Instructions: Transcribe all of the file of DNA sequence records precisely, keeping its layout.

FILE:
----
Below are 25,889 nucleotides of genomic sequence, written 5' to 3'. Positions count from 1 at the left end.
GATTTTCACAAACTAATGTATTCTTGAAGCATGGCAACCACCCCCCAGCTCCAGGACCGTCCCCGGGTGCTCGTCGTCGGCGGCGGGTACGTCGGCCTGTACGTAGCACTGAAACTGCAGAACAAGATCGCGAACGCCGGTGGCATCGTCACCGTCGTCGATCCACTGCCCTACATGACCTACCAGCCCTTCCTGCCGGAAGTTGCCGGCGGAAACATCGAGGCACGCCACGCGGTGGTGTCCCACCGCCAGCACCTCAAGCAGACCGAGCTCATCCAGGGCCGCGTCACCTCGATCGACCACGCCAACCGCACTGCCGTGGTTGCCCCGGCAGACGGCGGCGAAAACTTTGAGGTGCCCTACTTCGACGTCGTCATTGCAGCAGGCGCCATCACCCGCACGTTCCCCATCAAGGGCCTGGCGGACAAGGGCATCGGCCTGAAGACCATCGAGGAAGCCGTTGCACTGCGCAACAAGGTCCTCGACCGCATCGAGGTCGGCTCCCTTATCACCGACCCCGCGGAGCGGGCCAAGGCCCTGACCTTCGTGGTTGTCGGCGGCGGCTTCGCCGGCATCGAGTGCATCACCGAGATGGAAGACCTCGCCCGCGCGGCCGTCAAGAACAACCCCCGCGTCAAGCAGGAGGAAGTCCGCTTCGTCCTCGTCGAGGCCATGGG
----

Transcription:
Below are 25,889 nucleotides of genomic sequence, written 5' to 3'. Positions count from 1 at the left end.
GATTTTCACAAACTAATGTATTCTTGAAGCATGGCAACCACCCCCCAGCTCCAGGACCGTCCCCGGGTGCTCGTCGTCGGCGGCGGGTACGTCGGCCTGTACGTAGCACTGAAACTGCAGAACAAGATCGCGAACGCCGGTGGCATCGTCACCGTCGTCGATCCACTGCCCTACATGACCTACCAGCCCTTCCTGCCGGAAGTTGCCGGCGGAAACATCGAGGCACGCCACGCGGTGGTGTCCCACCGCCAGCACCTCAAGCAGACCGAGCTCATCCAGGGCCGCGTCACCTCGATCGACCACGCCAACCGCACTGCCGTGGTTGCCCCGGCAGACGGCGGCGAAAACTTTGAGGTGCCCTACTTCGACGTCGTCATTGCAGCAGGCGCCATCACCCGCACGTTCCCCATCAAGGGCCTGGCGGACAAGGGCATCGGCCTGAAGACCATCGAGGAAGCCGTTGCACTGCGCAACAAGGTCCTCGACCGCATCGAGGTCGGCTCCCTTATCACCGACCCCGCGGAGCGGGCCAAGGCCCTGACCTTCGTGGTTGTCGGCGGCGGCTTCGCCGGCATCGAGTGCATCACCGAGATGGAAGACCTCGCCCGCGCGGCCGTCAAGAACAACCCCCGCGTCAAGCAGGAGGAAGTCCGCTTCGTCCTCGTCGAGGCCATGGG